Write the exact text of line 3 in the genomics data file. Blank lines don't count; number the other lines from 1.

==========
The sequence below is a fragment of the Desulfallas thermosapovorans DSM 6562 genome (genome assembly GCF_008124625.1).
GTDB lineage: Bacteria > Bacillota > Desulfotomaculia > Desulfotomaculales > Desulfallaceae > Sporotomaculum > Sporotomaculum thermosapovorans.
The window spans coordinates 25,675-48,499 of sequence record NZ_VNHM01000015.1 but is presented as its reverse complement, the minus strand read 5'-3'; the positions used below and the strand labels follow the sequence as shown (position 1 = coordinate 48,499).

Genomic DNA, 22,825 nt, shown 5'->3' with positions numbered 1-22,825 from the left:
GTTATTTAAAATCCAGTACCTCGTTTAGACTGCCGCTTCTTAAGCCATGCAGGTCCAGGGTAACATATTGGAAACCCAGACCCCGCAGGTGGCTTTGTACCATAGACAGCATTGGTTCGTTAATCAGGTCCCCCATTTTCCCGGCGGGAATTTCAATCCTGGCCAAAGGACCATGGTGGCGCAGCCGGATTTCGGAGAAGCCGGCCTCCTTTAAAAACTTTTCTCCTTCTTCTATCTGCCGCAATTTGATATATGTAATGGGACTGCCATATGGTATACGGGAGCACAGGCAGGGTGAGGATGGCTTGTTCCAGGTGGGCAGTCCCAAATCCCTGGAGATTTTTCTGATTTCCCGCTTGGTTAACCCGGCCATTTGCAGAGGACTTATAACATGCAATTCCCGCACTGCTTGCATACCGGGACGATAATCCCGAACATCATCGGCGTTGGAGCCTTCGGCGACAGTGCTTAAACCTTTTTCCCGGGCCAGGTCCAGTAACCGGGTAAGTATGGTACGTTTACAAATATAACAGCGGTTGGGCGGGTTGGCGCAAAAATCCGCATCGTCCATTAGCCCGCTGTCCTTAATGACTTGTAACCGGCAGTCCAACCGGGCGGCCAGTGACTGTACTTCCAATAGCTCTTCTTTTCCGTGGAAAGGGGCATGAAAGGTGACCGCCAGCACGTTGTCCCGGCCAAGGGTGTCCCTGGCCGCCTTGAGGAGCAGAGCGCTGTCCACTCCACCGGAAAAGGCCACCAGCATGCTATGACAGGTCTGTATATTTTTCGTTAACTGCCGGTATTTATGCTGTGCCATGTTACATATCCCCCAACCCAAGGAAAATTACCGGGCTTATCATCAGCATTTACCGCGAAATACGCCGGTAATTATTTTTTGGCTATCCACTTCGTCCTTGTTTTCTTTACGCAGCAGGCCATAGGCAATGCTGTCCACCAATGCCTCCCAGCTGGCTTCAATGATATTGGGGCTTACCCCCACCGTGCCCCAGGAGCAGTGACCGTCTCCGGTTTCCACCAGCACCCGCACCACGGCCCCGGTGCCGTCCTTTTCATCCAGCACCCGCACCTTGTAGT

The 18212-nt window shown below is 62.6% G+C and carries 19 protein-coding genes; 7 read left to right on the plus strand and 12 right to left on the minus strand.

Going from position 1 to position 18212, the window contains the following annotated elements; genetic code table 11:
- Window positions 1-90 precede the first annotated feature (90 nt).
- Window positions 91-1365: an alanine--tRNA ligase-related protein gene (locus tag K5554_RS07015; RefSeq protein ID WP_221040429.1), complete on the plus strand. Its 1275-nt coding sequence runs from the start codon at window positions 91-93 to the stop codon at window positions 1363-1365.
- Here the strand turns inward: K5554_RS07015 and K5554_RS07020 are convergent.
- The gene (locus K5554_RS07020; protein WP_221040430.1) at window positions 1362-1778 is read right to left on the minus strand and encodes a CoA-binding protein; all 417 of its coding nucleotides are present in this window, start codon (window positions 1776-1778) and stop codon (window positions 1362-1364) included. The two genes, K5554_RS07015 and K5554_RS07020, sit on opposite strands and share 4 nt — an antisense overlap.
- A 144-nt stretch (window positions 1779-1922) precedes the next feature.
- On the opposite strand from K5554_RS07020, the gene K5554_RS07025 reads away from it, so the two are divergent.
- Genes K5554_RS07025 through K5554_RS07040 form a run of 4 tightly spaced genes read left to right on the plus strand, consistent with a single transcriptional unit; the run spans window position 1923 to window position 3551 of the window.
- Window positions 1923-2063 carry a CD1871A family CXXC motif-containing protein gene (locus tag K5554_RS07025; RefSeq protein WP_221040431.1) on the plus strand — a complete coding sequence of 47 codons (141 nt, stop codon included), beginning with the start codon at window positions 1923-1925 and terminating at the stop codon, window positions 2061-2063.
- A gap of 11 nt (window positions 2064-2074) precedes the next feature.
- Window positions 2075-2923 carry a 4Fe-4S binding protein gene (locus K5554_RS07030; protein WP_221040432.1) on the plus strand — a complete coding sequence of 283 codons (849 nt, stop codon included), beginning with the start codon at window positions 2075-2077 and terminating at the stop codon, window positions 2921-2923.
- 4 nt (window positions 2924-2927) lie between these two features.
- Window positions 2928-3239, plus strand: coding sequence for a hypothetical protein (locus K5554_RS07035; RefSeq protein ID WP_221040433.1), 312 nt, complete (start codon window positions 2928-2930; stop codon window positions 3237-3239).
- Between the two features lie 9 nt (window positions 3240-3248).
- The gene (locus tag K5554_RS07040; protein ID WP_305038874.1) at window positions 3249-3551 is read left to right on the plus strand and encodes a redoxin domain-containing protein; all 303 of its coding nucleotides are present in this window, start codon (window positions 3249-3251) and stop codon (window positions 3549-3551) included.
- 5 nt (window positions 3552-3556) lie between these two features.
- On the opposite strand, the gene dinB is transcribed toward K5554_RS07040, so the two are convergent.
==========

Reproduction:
The window spans coordinates 25,675-48,499 of sequence record NZ_VNHM01000015.1 but is presented as its reverse complement, the minus strand read 5'-3'; the positions used below and the strand labels follow the sequence as shown (position 1 = coordinate 48,499).